A Latin American currency hit its highest in seven years: what’s behind it

A Latin American currency hit its highest in seven years: what’s behind it

The appetite for emerging market assets and the rise in commodity prices were some of the causes of this strong rise.


The Mexican peso climbed this Tuesday to its highest since 2016. The currency appreciated on the back of appetite for emerging market assets and amid a rally in commodity prices, while the stock market recorded one of its best days so far this year.

The local currency quoted at 17.3763 ​​per dollar almost at the end of business, appreciating 0.5% against Monday’s Reuters reference price. The coin, which he spun four consecutive sessions on the risesurpassed the technical support of 17.40 pesos and came to operate at a ceiling of 17.3644 pesos per dollar, a level not seen since May 2016.

“After drilling the previous annual low, the peso could pose a possible fall (rise) towards the 2016 annual lows (maximums) of 17.05, the level prior to the psychological barrier of 17.00” units, OctaFX analysts said in a note to clients.

The operators maintained that, among the causes, was the dissemination of a solid report on the production and exports of cars from Mexico. The Colombian peso also had one of the best performances among Latin American currencies.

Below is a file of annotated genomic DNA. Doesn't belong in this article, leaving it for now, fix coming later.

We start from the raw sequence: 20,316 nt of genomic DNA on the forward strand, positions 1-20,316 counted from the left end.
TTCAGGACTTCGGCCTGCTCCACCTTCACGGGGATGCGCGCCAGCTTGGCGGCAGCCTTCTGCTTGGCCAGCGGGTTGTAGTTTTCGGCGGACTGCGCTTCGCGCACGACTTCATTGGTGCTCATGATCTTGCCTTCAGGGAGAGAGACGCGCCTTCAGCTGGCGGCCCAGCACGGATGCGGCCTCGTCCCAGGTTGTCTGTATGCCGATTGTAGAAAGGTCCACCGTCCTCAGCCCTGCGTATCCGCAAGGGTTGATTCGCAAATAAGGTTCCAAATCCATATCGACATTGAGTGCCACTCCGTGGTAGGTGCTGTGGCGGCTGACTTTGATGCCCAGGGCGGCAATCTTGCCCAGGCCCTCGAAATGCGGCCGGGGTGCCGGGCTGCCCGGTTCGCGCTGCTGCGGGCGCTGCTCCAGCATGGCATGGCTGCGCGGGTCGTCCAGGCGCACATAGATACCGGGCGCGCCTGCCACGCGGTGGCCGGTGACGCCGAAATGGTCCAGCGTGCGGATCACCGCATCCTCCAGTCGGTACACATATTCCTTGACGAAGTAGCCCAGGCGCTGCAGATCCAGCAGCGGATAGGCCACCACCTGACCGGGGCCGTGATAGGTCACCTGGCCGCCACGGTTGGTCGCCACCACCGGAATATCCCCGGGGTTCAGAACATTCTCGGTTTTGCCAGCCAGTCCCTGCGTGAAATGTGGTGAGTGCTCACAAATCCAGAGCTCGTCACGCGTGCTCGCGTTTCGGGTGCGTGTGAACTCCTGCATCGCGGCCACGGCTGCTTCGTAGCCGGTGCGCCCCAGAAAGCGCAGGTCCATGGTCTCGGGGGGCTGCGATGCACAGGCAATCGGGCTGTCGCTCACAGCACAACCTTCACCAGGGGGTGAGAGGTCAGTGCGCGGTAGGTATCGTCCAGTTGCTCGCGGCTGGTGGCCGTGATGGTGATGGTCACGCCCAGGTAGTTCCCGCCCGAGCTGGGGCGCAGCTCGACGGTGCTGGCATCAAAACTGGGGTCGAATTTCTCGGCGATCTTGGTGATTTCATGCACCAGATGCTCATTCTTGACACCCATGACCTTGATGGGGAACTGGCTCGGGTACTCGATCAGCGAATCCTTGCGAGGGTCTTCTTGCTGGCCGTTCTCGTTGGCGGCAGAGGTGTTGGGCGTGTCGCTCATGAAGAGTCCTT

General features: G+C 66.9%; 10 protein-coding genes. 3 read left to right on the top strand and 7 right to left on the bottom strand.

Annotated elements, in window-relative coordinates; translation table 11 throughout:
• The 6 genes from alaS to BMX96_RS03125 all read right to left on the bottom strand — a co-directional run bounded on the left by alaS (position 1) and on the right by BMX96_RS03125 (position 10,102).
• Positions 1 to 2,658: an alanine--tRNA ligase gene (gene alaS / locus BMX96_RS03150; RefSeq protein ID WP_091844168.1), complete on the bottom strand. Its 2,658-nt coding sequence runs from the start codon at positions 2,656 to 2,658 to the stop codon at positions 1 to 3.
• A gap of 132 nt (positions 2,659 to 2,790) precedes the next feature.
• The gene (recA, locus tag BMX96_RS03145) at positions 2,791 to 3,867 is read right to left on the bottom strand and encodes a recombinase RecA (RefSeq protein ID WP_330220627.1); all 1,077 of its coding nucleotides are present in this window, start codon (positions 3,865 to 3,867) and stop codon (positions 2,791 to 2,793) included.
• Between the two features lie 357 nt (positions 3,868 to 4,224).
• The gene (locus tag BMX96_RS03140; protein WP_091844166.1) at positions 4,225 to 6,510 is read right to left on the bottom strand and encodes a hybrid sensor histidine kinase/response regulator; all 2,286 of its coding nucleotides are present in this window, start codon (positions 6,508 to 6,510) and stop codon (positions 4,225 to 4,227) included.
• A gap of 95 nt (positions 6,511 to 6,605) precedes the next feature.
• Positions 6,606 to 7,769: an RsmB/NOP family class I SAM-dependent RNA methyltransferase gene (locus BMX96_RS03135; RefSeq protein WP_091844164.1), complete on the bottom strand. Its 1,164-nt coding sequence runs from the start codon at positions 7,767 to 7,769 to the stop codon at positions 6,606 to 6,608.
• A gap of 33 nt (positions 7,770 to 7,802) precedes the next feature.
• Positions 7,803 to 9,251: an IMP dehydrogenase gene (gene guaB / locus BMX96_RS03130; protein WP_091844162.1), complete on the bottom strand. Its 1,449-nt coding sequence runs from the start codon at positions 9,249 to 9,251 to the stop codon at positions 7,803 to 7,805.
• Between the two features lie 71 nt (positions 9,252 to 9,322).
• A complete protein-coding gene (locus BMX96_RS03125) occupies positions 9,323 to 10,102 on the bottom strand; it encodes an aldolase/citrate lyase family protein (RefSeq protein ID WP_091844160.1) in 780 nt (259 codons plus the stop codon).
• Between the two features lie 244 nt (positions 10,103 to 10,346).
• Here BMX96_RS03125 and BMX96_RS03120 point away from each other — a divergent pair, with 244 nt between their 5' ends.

On the stock front, the benchmark S&P/BMV IPC index rose 1.7% to close at 54,432.19 points, its highest daily gain since January 6. The shares of the airport operator OMA led the increases, with a 4.5% increase to 189.46 pesos, followed by the papers of the Orbia conglomerate, which added 4.4% to 39.20 pesos.

In the debt market, the primary yields of the Treasury Certificates (Cetes) fell in the weekly auction of government securitieswith the exception of the 28-day rate, was placed at 11.3%, 12 basis points above its previous auction.

Source: Ambito

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